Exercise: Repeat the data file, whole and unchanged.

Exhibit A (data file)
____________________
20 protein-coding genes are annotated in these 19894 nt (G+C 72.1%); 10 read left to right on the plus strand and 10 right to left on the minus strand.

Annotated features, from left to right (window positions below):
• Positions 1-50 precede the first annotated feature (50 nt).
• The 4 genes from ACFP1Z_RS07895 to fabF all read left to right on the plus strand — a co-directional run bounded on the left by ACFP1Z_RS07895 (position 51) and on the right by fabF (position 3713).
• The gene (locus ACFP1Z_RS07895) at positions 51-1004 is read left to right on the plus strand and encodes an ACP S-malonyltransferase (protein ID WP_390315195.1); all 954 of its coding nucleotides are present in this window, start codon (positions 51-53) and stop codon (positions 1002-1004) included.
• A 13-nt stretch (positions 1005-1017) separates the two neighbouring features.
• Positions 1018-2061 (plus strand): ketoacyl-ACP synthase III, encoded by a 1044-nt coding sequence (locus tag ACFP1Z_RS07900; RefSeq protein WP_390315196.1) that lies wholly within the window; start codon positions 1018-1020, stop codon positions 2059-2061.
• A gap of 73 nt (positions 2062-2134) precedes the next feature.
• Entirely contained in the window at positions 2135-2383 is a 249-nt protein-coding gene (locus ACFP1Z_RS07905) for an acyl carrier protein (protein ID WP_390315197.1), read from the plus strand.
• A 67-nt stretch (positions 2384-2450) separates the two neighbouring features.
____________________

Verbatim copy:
20 protein-coding genes are annotated in these 19894 nt (G+C 72.1%); 10 read left to right on the plus strand and 10 right to left on the minus strand.

Annotated features, from left to right (window positions below):
• Positions 1-50 precede the first annotated feature (50 nt).
• The 4 genes from ACFP1Z_RS07895 to fabF all read left to right on the plus strand — a co-directional run bounded on the left by ACFP1Z_RS07895 (position 51) and on the right by fabF (position 3713).
• The gene (locus ACFP1Z_RS07895) at positions 51-1004 is read left to right on the plus strand and encodes an ACP S-malonyltransferase (protein ID WP_390315195.1); all 954 of its coding nucleotides are present in this window, start codon (positions 51-53) and stop codon (positions 1002-1004) included.
• A 13-nt stretch (positions 1005-1017) separates the two neighbouring features.
• Positions 1018-2061 (plus strand): ketoacyl-ACP synthase III, encoded by a 1044-nt coding sequence (locus tag ACFP1Z_RS07900; RefSeq protein WP_390315196.1) that lies wholly within the window; start codon positions 1018-1020, stop codon positions 2059-2061.
• A gap of 73 nt (positions 2062-2134) precedes the next feature.
• Entirely contained in the window at positions 2135-2383 is a 249-nt protein-coding gene (locus ACFP1Z_RS07905) for an acyl carrier protein (protein ID WP_390315197.1), read from the plus strand.
• A 67-nt stretch (positions 2384-2450) separates the two neighbouring features.